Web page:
Irish PM admits EU protocol ‘imposed on Northern Ireland’

Irish Prime Minister Leo Varadkar has admitted that the EU’s so-called Northern Ireland Protocol was “imposed” on the British province without the consent of the population, and that he has “regretted” the way this was done.

Northern Ireland is an integral part of the United Kingdom of Great Britain and Northern Ireland – as the country’s name implies – but it remained in practice within the EU and subject to EU law and EU judges to a very large extent with regard to customs. and regulations after Boris Johnson submitted to a barely rehashed version of the half Brexit negotiated by Theresa May.

This arrangement, the so-called Northern Ireland Protocol, has caused much anger among British trade unionists in Northern Ireland and even sparked violence, with the introduction of what many believe is a maliciously over-enforced customs border between the UK and Northern Ireland. Ireland has proved a particular source of contention – and one that has led to a situation where Northern Ireland’s power-sharing regional government has been unable to form for months on end.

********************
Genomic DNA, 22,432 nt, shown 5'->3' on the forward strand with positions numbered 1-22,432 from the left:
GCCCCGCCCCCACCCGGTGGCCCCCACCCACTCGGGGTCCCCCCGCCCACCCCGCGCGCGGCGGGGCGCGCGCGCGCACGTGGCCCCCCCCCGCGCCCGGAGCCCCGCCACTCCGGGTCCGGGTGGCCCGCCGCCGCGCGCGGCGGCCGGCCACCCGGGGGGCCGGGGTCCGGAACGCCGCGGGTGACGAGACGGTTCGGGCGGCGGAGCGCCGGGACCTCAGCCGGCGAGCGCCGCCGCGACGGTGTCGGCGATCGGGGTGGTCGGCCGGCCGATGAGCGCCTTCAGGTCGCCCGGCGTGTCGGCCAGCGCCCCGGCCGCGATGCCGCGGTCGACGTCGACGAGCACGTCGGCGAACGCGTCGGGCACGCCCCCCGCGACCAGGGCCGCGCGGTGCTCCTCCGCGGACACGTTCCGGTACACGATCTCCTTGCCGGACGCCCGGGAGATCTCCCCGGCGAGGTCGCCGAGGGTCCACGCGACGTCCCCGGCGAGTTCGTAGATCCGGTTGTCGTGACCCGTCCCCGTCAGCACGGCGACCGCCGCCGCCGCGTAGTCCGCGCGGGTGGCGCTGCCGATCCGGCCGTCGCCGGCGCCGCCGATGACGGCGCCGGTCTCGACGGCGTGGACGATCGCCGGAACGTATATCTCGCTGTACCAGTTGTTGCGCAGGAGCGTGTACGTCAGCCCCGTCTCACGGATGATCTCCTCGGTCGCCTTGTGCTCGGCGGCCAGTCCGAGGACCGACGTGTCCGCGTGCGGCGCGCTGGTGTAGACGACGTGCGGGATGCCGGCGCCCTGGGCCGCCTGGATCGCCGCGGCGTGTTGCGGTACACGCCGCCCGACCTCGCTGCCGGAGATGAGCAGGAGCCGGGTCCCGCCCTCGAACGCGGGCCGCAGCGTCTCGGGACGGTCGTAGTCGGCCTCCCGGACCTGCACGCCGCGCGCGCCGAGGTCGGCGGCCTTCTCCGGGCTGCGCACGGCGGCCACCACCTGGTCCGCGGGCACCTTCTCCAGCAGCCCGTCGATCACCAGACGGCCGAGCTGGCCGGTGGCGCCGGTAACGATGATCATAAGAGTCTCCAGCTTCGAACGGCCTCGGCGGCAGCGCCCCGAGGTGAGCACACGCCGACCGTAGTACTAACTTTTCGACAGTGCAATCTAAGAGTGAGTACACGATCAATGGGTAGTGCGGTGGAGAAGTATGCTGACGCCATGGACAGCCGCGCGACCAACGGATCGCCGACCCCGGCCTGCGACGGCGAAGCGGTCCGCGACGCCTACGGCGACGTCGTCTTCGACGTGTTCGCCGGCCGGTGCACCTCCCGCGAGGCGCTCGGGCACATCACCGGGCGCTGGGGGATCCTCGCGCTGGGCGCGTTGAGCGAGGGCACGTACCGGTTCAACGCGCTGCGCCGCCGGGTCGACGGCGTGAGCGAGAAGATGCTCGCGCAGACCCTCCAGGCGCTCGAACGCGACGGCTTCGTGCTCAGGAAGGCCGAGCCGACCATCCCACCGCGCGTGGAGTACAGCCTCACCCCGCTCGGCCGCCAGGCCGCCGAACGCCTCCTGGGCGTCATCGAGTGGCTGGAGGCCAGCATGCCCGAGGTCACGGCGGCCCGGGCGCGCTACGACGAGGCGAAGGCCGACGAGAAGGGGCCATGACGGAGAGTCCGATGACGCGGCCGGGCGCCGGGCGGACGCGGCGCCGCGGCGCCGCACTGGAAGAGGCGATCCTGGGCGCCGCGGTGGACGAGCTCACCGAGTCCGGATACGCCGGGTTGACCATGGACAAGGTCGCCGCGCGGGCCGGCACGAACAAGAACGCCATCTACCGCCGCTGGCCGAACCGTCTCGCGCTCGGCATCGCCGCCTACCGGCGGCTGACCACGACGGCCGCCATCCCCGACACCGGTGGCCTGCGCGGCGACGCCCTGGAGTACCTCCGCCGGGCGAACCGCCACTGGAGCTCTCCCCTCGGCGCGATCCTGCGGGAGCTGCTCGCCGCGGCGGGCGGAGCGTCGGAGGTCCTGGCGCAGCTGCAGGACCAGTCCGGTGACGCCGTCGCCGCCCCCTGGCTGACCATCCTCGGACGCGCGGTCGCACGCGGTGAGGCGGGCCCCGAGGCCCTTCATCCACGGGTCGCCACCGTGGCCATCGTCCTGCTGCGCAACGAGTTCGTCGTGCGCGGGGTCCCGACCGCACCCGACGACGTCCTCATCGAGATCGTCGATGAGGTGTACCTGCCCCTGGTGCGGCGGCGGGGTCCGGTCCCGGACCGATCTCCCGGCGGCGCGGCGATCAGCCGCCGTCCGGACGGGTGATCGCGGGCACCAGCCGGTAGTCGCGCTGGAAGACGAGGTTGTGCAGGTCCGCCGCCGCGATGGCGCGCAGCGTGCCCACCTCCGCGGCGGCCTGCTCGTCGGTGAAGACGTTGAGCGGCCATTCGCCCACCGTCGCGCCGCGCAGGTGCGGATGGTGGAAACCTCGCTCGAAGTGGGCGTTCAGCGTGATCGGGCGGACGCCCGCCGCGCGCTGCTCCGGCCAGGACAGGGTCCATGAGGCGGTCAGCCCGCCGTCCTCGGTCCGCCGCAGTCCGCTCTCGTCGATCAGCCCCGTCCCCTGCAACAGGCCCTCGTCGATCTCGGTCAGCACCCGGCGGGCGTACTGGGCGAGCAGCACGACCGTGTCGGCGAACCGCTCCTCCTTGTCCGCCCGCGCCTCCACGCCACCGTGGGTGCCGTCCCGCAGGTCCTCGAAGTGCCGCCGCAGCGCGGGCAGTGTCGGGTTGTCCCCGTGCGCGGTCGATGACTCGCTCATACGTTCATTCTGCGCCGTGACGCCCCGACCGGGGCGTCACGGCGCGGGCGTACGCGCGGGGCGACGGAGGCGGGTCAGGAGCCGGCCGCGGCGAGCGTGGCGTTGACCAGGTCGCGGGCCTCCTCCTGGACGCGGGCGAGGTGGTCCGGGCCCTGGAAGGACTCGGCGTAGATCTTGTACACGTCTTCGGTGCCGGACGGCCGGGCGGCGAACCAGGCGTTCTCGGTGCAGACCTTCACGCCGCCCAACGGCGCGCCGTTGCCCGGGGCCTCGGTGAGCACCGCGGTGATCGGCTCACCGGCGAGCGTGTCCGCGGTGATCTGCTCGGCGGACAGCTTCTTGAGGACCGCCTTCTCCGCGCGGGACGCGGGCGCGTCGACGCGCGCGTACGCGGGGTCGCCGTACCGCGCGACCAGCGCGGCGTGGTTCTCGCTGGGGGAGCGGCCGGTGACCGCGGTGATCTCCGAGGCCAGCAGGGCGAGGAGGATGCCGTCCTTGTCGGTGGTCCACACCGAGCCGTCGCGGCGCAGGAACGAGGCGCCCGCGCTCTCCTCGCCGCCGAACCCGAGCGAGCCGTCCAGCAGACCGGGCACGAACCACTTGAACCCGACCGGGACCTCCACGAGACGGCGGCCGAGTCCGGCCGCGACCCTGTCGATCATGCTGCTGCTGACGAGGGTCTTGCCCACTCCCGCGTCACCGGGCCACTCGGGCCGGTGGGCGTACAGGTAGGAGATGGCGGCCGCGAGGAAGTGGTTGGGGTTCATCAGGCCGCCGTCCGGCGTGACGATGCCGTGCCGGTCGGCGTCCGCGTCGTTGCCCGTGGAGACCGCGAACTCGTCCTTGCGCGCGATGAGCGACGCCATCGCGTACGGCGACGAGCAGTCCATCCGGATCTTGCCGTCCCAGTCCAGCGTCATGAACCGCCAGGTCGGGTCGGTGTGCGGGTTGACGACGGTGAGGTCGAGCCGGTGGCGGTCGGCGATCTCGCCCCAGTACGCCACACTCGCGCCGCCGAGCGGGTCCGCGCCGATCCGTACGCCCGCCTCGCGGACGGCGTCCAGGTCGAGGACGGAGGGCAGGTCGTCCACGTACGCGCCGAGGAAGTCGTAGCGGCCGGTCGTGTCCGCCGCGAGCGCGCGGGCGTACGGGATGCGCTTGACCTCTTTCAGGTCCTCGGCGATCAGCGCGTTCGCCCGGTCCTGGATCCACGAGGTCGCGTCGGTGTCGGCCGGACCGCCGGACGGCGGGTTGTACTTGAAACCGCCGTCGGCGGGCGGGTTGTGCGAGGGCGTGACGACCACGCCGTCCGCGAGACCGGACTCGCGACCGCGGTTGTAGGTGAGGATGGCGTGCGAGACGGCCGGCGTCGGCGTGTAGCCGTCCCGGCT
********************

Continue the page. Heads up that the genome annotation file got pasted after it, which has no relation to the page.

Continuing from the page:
“In the same way that Brexit was imposed on Northern Ireland without bi-community support, the Protocol was imposed on Northern Ireland without bi-community support,” said Varadkar, who led the EU member state of the Republic of Ireland at the time. it is negotiated, in an interview at the globalist World Economic Forum (WEF) summit in Davos, Switzerland.

Remarkably, Varadkar went on to admit that he could understand why UK trade unionists were unwilling to accept the protocol, acknowledging that it had created internal trade barriers within the UK and had “reduced links [and] weakened the union between Northern Ireland and Great Britain” while not allowing local people to “[have] a proper word about how it works’.

“The Northern Ireland Protocol has never had the support of [British] union members and will never benefit from union support. It was imposed against the will of union members,” Sir Jeffrey Donaldson, leader of the Democratic Unionist Party (DUP) – a pro-Brexit party and the biggest unionist political force in the province – said in comments reported by the BBC.

“While the Taoiseach’s comments are welcome, rather than focusing on the past, London, Dublin and Brussels must now redouble their efforts to replace the protocol with arrangements that unionists can support,” he added, using Varadkar’s Irish-language title.

Follow Jack Montgomery on Twitter: @JackBMontgomery
Follow Breitbart London on Facebook: Breitbart London

Leave a Reply

Your email address will not be published. Required fields are marked *